Brain Pickings

Street Artist JonOne Celebrates Abbé Pierre


In 1949, iconic French activist Henri Marie Joseph Grouès, better-known as Abbé Pierre, founded the Emmaus movement — a charitable effort to combat poverty and homelessness. One cold winter night in 1954, after a lady froze to death in the streets of Paris, he went on the French national radio and asked everyone in France to sleep in the street for a night. Many did, and the incident propelled him into the public eye.

He passed away four years ago, but his legacy and his eponymous foundation remain a powerful force in social justice. To commemorate this, French agency BDDP Unlimited partnered with New York graffiti artist JonOne on a street art operation to raise awareness about Abbé Pierre’s work among young people by painting a stunning mural on a wall donated by the city of Paris. Recall is a poetic short film that captures the project, to the soundtrack of Abbé Pierre’s original speech remixed with the music of Jean-Gabriel Becker.

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Alfred Hitchcock on the “Fright Complex”


What The Little Red Riding Hood has to do with the art and science of suspense cinema.

Last month, we looked at The Power of Nightmares — a provocative BBC miniseries exploring fear manipulation in political propaganda. Today, we turn a different lens on the same subject: Exploiting human fear for entertainment value.

In May of 1964, BBC’s Huw Weldon interviewed iconic film director Alfred Hitchcock for the TV program Monitor. Brilliantly insightful and ever-so-subtly condescending as ever, the great filmmaker shares priceless insights on the social psychology of fear, the gender balance of film audiences, and ratio of intuition vs. calculation in American and English cinema.

It’s all based on Red Riding Hood, you see. Nothing has changed since Red Riding Hood. So what [audiences] are frightened of today is exactly the same thing they were frightened of yesterday. Because this…shall we call it ‘fright complex’…is rooted in every individual.” ~ Alfred Hitchcock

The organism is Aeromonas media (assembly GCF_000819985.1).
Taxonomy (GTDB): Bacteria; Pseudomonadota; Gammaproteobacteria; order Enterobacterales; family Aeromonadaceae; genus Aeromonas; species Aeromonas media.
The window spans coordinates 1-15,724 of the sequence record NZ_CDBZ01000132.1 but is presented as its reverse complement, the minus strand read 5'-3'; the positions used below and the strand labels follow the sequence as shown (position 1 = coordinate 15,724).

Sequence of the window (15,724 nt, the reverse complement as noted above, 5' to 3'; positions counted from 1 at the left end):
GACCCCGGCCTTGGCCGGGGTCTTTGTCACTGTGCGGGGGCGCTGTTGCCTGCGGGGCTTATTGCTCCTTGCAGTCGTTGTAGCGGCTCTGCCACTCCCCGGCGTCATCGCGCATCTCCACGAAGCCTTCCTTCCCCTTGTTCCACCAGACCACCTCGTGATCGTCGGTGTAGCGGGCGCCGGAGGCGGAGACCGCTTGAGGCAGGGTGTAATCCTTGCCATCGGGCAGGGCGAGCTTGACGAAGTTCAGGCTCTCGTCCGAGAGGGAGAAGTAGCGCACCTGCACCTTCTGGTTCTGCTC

The assembly of pieces of film to create fright is the essential part of my job, just as much would a painter, by putting certain colors together, create evil on canvas.” ~ Alfred Hitchcock

[A good cry] is the satisfaction of temporary pain. And that’s the same thing when people endure the agonies of a suspense film — when it’s all over, they’re relieved.” ~ Alfred Hitchcock

For more of the iconic director, we highly recommend Alfred Hitchcock: The Masterpiece Collection — an ambitious collection of 14 digitally remastered Hitchcock gems, accompanied by fascinating documentaries, featurettes, commentary and a collectible book, and encased in stunningly designed velvet packaging.

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TEDxAustin Title Sequence


This past weekend, we had the pleasure of attending TEDxAustin — an absolute pinnacle of thoughtful cultural curation and remarkable production value. We were particularly taken with the event’s opening sequence, directed by Garrett Johnston, a.k.a. One Year Study, in collaboration with one of our favorite tastemakers, Public School. Enjoy — we certainly did.

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Carl Sagan / Egyptian Revolution Mashup


We love, love, love Carl Sagan remixes. For the past couple of years, we’ve had a favoite: Carl Sagan + Sigur Rós. But this priceless mashup of Sagan’s iconic Pale Blue Dot and the Egyptian and Tunisian revolutions may just be the best one we’ve seen to date.

For more of Sagan’s genius, don’t forget his iconic 1980s TV series, Cosmos: A Personal Voyage, was recently restored and remastered — we couldn’t recommend it more.

Thanks, Kirstin

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